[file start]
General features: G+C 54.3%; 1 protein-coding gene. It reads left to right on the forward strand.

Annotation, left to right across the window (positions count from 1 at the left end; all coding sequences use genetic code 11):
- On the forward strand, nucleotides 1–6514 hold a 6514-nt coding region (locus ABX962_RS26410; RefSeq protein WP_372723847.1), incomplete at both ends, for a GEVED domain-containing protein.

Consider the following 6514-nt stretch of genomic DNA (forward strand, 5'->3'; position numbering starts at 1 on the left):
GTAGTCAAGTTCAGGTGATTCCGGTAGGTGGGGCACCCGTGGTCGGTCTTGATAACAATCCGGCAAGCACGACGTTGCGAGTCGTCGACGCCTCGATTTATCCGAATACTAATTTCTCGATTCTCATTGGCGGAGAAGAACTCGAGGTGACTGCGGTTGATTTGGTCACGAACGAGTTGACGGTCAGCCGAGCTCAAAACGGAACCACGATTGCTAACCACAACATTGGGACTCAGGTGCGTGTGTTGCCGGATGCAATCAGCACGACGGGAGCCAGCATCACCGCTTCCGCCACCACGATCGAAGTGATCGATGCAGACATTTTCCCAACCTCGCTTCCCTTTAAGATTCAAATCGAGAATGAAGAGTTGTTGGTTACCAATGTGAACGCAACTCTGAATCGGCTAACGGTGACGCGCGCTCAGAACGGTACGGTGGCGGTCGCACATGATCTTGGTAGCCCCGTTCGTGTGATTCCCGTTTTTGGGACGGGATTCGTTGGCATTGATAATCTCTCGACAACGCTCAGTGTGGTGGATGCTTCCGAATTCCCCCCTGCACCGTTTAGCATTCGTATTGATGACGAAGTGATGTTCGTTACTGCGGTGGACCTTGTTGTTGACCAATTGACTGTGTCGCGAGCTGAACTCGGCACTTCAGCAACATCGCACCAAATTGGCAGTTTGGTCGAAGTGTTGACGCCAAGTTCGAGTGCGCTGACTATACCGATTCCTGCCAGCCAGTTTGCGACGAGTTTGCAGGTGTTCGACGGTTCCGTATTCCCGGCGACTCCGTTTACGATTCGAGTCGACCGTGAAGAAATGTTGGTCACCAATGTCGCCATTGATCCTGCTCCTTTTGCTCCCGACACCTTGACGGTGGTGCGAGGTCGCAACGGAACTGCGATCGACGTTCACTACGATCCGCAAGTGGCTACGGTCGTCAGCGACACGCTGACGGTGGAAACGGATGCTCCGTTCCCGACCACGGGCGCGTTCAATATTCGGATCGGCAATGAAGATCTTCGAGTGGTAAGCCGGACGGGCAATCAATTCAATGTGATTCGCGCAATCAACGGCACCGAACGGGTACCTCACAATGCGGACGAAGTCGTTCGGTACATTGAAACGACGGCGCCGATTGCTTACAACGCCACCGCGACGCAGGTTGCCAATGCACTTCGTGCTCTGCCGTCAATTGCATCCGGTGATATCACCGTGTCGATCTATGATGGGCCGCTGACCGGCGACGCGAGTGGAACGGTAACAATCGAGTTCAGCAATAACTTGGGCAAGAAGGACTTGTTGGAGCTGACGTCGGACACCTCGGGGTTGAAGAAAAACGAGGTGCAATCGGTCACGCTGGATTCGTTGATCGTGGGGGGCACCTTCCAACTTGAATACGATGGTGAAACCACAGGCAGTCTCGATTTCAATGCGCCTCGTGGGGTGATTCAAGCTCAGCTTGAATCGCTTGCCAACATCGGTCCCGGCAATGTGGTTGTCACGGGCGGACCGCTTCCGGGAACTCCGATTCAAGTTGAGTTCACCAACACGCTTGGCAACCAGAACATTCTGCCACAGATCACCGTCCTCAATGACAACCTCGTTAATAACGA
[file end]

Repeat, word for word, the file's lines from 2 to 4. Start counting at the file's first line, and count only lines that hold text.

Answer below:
Annotation, left to right across the window (positions count from 1 at the left end; all coding sequences use genetic code 11):
- On the forward strand, nucleotides 1–6514 hold a 6514-nt coding region (locus ABX962_RS26410; RefSeq protein WP_372723847.1), incomplete at both ends, for a GEVED domain-containing protein.

Consider the following 6514-nt stretch of genomic DNA (forward strand, 5'->3'; position numbering starts at 1 on the left):